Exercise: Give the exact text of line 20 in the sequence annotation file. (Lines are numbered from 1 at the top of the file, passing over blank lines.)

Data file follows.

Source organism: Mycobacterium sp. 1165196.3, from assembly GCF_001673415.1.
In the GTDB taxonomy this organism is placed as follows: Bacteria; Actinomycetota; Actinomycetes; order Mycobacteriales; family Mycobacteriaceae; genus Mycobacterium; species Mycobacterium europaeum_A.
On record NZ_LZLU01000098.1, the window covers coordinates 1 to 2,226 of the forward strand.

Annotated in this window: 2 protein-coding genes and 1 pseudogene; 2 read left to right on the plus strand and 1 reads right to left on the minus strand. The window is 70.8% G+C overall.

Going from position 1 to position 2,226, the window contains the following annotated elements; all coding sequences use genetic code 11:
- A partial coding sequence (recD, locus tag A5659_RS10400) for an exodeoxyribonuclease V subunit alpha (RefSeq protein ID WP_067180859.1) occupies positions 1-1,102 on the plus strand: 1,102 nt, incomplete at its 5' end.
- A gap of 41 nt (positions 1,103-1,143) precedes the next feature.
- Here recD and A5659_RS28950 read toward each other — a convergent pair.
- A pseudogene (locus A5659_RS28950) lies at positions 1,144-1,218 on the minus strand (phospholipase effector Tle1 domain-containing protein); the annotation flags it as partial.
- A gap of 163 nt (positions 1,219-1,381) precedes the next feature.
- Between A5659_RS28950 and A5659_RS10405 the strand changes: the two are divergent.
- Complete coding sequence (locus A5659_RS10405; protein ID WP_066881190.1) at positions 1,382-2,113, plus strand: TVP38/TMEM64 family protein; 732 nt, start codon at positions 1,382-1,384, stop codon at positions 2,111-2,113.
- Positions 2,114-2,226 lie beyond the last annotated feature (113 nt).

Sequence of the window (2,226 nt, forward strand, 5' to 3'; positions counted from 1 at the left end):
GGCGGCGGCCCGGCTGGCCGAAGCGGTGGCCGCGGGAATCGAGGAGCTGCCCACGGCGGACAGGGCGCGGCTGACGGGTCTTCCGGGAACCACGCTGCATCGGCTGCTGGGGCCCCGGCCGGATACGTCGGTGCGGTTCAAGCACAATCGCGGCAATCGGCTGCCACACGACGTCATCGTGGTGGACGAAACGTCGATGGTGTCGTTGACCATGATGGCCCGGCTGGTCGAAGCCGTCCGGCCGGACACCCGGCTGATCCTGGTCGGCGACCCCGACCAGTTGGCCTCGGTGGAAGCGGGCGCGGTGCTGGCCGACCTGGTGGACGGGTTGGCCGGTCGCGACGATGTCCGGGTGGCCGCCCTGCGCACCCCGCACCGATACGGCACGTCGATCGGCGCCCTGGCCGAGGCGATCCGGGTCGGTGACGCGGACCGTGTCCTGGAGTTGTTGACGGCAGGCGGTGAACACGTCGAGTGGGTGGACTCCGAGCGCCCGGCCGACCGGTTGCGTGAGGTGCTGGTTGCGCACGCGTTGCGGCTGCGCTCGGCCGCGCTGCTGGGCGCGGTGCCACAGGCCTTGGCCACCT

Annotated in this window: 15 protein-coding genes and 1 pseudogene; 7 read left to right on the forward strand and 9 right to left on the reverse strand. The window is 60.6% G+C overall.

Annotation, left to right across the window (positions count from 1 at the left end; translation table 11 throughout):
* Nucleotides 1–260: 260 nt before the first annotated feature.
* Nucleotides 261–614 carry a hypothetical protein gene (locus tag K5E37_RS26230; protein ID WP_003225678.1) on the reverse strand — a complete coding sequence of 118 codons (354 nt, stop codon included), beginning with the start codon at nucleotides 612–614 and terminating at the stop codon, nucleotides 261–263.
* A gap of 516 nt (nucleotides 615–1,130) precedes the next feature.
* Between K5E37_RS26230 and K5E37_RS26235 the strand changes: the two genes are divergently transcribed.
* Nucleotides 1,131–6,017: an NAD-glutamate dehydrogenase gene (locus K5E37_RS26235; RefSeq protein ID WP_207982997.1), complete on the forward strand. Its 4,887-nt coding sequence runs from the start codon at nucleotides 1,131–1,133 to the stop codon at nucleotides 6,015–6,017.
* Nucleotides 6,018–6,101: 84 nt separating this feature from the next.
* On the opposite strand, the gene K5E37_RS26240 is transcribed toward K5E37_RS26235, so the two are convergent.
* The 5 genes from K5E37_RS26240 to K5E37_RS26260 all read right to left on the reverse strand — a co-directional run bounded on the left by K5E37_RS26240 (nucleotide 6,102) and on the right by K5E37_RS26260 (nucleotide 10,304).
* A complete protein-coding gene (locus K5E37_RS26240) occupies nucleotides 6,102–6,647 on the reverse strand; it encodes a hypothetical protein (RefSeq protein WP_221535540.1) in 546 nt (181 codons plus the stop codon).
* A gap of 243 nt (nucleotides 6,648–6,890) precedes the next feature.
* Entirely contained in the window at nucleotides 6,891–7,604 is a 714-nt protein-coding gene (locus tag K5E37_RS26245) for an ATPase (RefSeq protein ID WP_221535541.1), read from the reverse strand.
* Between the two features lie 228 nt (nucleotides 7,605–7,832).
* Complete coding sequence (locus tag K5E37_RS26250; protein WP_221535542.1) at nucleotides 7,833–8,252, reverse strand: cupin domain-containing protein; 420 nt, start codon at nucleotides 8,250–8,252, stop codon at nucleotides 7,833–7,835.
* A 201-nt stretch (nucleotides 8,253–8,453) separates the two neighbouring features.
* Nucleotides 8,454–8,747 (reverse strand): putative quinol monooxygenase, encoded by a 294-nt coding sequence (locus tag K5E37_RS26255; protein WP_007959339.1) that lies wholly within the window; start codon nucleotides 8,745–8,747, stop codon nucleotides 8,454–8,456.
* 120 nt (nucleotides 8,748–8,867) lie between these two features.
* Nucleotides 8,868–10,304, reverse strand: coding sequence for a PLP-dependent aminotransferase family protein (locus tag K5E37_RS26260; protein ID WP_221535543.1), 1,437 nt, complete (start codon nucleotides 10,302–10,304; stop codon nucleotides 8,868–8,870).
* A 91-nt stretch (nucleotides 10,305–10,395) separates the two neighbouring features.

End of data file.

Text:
* A gap of 516 nt (nucleotides 615–1,130) precedes the next feature.